House GOP readies new government shutdown, debt limit plan

<i>This post has been updated. See below for details.</i>

WASHINGTON -- House Republicans, moving to get ahead of a developing bipartisan proposal in the Senate, plan to move their own measure Tuesday to end the standoff over the federal budget.

The House plan would include stronger measures targeting President Obama’s healthcare law, but still represents a major scaling back of GOP demands and may draw opposition from the most conservative Republicans in the chamber.

House Speaker John A. Boehner was to outline the plan in a meeting of the Republican majority Tuesday morning.


The proposal would accept key parameters of the emerging Senate deal - reopening the federal government by extending current spending levels through mid-January, and raising the nation’s debt limit through February.

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But the House plan would add tweaks to the Affordable Care Act. Rather than delay a new tax opposed by labor unions, as the Senate plan would do, the House would delay for some time a tax on medical devices that the law imposes on manufacturers.

Like the Senate plan, the House would add an income verification requirement for customers who buy insurance through the new online marketplaces set up by the health law.

It would also seek to end the government’s payment of its traditional employer’s share of health-insurance premiums for members of Congress and administration officials, who are now required to purchase medical insurance through new exchanges. Democrats have previously rejected that idea, which is popular among Republican activists.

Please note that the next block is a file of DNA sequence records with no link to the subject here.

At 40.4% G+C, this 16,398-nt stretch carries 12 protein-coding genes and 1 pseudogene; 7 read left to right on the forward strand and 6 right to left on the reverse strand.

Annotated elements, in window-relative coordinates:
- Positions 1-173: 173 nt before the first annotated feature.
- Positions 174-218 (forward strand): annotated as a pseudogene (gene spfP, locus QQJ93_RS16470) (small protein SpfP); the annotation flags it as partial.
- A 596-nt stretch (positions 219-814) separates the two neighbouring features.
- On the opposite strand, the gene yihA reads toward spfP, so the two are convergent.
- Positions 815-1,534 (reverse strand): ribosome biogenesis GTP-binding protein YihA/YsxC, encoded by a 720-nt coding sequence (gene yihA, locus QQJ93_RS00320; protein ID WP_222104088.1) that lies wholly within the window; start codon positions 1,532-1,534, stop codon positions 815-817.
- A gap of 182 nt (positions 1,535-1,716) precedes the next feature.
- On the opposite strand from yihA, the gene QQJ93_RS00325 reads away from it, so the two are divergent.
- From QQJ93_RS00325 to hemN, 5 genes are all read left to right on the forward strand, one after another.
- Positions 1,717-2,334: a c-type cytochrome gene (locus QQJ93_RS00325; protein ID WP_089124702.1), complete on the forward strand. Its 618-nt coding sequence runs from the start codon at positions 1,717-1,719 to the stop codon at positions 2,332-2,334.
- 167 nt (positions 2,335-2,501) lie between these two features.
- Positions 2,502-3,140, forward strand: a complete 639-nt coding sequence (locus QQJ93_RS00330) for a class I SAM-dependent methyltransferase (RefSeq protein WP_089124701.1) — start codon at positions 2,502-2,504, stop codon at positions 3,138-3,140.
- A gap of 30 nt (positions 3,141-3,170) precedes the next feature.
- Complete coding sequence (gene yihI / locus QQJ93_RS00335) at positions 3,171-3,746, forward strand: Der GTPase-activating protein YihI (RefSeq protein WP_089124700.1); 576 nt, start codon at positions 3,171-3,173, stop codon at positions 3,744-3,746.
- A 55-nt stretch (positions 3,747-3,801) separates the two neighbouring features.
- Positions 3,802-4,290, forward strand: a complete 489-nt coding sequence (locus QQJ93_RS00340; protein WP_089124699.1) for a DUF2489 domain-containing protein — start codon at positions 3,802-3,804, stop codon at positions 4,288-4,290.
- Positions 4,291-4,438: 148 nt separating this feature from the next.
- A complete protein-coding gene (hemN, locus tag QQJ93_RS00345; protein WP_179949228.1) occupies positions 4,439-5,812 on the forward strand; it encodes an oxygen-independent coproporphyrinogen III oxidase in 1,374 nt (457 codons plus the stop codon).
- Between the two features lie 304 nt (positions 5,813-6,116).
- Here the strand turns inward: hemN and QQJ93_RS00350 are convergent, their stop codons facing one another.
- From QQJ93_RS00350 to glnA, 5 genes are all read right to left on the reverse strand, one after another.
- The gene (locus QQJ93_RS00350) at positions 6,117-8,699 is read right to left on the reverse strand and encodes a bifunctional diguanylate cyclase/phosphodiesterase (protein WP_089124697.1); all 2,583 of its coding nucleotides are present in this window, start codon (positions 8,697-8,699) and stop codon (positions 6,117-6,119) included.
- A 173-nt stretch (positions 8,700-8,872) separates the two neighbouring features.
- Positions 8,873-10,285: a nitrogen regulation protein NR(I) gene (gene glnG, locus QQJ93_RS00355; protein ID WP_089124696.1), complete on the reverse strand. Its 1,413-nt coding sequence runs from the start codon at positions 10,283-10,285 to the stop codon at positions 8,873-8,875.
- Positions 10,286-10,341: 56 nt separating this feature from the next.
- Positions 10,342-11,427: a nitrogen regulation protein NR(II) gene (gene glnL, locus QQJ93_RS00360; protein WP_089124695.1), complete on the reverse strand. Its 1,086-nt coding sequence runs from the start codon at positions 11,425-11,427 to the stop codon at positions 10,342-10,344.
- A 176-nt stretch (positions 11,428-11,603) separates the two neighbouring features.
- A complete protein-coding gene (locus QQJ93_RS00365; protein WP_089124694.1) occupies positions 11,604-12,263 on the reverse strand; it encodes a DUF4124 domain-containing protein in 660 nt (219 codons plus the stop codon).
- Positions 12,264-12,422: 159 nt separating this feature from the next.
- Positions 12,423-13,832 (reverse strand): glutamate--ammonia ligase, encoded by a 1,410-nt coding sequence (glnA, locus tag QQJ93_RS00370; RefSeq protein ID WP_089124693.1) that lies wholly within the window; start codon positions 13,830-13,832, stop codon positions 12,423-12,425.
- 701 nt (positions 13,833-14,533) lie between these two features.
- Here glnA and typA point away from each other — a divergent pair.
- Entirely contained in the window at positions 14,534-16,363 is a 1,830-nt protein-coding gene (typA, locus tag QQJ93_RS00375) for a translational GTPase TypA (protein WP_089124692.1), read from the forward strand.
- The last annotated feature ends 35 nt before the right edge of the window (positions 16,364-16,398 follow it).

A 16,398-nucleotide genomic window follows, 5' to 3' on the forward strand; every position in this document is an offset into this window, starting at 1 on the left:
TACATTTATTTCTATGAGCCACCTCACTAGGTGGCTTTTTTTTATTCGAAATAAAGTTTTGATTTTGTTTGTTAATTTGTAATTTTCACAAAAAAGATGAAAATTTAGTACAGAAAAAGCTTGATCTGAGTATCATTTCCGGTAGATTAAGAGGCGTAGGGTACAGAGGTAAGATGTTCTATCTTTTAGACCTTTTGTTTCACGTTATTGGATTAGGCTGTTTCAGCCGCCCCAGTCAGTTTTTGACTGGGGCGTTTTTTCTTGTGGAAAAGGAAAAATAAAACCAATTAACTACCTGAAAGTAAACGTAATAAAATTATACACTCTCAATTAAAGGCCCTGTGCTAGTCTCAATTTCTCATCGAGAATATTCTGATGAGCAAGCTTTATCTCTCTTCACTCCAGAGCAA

The House plan also would end the Treasury Department’s ability to use so-called “extraordinary measures” to continue financing government debt after the debt limit has been breached.

The House changes are far short of what the party sought at the start of the budget battle, and it is unclear yet whether the scaled-back plan would garner the support of the powerful House conservative bloc.

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“There was a reaction, let’s just leave it at that,” said Rep. Walter B. Jones (R-N.C.).

“There will be some in the conference who don’t think this House proposal goes far enough,” said Rep. Charlie Dent (R-Pa.), a leading House moderate.

“There are no winners in this process, only losers. The only question is ... Who is losing more?”

The Senate plan negotiated by the chamber’s leaders has yet to be presented to rank-and-file members. That’s expected to occur Tuesday afternoon.

“There are productive negotiations going on with the Republican leader,” Senate Majority Leader Harry Reid (D-Nev.) said as he opened the chamber. Senate Minority Leader Mitch McConnell (R-Ky.) was not present for the opening.

“I’m confident we’ll be able to reach a comprehensive agreement this week in time to avert a catastrophic default on the nation’s bills,” Reid said.

[Updated, 8:23 a.m. Oct. 15: The White House dismissed the new proposal from House Republicans as a “demand ransom for fulfilling their basic responsibilities to pass a budget and pay the nation’s bills” and “a partisan attempt to appease a small group of tea party Republicans.

“Democrats and Republicans in the Senate have been working in a bipartisan, good-faith effort to end the manufactured crises that have already harmed American families and business owners,” White House spokeswoman Amy Brundage said. “With only a couple days remaining until the United States exhausts its borrowing authority, it’s time for the House to do the same.”

President Obama plans to meet with the House Democratic leaders on Tuesday afternoon.]

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